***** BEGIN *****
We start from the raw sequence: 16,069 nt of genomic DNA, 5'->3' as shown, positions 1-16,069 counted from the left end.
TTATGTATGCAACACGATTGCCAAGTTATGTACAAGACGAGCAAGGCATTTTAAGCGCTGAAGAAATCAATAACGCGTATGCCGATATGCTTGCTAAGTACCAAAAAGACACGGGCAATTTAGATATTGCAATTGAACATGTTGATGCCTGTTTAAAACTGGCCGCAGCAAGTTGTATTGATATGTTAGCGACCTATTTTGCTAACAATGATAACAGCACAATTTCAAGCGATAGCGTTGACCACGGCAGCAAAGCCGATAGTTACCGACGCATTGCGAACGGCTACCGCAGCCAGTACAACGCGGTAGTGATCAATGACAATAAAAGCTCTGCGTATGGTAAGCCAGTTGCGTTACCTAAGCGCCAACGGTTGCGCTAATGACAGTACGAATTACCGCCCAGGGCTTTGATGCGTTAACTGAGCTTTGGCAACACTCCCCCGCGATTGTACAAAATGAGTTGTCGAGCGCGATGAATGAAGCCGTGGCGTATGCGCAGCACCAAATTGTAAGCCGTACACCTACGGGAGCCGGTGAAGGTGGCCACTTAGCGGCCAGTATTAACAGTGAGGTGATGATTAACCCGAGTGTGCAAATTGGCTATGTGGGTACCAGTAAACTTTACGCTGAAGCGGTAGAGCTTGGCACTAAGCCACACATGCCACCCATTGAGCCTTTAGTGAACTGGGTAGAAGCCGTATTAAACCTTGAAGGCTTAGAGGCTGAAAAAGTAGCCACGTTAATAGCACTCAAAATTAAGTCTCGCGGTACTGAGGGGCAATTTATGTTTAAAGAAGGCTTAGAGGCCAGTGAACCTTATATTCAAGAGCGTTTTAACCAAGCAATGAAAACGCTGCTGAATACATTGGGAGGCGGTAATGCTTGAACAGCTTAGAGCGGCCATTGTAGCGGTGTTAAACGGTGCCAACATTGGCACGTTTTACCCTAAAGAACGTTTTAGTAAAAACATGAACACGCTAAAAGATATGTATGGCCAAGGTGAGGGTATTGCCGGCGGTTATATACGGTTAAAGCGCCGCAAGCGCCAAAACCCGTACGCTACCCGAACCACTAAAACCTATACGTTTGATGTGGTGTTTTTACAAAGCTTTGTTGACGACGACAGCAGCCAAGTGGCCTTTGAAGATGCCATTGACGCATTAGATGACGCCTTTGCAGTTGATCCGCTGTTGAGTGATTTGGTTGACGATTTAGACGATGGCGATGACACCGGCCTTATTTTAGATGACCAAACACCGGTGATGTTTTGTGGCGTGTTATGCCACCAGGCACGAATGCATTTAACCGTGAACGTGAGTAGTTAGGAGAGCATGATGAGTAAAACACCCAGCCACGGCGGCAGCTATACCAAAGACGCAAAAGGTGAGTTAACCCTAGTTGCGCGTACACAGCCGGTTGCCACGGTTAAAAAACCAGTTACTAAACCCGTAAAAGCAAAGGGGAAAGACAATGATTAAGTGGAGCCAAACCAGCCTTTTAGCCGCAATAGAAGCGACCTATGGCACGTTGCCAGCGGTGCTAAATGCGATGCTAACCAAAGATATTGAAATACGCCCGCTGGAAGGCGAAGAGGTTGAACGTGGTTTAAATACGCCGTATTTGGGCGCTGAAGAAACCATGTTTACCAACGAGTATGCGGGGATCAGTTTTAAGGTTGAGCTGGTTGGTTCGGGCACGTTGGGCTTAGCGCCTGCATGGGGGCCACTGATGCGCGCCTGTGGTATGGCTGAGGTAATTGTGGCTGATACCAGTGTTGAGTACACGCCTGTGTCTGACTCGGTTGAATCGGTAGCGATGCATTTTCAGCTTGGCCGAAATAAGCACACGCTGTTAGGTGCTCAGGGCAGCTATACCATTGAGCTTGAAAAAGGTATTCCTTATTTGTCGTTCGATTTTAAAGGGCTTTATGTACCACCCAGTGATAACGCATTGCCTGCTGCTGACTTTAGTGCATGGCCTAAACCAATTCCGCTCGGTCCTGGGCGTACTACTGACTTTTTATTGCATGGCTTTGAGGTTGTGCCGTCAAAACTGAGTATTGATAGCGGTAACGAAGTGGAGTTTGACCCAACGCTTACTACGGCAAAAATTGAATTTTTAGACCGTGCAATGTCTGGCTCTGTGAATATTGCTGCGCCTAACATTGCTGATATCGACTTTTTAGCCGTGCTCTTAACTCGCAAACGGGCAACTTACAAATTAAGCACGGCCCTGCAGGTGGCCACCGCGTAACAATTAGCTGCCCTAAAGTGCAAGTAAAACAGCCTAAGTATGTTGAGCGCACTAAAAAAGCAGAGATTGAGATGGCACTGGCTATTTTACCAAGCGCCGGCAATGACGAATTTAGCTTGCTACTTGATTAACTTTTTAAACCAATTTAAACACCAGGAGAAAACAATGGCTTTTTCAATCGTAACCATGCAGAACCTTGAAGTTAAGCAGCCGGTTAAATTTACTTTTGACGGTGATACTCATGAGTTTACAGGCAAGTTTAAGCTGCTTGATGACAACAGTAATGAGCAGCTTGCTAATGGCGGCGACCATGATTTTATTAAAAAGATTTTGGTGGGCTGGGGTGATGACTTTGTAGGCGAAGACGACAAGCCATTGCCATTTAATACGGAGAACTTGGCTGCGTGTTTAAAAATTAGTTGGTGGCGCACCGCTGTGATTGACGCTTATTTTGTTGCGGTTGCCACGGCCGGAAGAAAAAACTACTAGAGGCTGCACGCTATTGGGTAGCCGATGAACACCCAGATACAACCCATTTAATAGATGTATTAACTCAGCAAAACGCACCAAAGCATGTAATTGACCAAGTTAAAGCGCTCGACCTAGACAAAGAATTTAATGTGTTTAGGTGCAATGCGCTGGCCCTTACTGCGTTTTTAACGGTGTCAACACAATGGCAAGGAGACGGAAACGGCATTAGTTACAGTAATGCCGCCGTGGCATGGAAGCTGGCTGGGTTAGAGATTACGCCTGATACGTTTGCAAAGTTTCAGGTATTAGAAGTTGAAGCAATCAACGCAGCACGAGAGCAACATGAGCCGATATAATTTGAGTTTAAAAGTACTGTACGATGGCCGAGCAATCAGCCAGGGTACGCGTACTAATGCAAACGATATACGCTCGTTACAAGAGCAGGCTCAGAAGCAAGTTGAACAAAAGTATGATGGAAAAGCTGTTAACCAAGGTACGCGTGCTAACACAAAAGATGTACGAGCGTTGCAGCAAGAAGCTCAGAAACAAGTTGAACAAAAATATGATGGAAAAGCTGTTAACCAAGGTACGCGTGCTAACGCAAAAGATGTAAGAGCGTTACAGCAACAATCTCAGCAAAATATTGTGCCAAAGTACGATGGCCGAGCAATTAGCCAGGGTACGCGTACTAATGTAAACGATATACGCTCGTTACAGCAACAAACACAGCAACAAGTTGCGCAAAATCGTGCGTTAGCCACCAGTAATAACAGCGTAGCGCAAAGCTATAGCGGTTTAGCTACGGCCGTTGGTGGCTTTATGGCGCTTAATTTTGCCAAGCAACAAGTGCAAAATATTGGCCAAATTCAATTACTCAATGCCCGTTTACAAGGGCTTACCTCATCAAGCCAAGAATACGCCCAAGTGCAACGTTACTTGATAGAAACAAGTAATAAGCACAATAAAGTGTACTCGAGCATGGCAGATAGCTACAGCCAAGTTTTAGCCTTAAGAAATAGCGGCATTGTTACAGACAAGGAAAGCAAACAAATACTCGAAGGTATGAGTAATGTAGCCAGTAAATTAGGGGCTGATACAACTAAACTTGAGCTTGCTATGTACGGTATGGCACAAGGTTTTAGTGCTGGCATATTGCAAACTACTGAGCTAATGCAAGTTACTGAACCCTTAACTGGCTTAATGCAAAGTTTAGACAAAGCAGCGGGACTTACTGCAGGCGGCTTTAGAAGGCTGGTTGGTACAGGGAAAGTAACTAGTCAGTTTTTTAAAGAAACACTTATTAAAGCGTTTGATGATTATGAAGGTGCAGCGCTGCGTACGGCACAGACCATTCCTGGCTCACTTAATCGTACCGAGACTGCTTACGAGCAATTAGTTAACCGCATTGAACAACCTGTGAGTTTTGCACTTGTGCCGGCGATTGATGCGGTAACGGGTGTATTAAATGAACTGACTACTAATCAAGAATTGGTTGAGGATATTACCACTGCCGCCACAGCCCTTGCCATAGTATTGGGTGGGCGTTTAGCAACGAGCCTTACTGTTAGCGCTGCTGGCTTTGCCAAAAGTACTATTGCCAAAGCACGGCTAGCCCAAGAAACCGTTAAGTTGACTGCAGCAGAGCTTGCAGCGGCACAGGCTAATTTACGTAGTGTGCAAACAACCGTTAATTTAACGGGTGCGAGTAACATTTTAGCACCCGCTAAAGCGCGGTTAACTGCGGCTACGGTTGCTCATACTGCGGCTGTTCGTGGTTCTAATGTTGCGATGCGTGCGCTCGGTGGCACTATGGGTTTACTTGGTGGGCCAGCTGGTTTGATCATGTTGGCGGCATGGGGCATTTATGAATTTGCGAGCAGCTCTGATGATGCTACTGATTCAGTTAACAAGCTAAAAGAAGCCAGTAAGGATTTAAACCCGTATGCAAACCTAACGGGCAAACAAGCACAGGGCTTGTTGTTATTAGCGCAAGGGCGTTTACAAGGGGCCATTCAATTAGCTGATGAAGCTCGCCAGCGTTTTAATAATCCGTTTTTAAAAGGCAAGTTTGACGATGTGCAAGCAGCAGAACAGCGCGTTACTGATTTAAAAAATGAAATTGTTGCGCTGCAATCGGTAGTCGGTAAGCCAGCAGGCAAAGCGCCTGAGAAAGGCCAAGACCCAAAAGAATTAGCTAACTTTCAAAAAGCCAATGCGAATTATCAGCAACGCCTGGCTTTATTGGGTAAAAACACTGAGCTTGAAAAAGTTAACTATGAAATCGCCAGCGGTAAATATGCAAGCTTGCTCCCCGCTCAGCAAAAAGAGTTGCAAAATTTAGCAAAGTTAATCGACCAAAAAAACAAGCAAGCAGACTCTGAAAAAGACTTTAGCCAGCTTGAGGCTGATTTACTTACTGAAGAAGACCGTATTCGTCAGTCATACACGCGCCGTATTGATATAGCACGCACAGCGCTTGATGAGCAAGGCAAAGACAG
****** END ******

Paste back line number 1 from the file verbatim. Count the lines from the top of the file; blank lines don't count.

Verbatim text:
We start from the raw sequence: 16,069 nt of genomic DNA, 5'->3' as shown, positions 1-16,069 counted from the left end.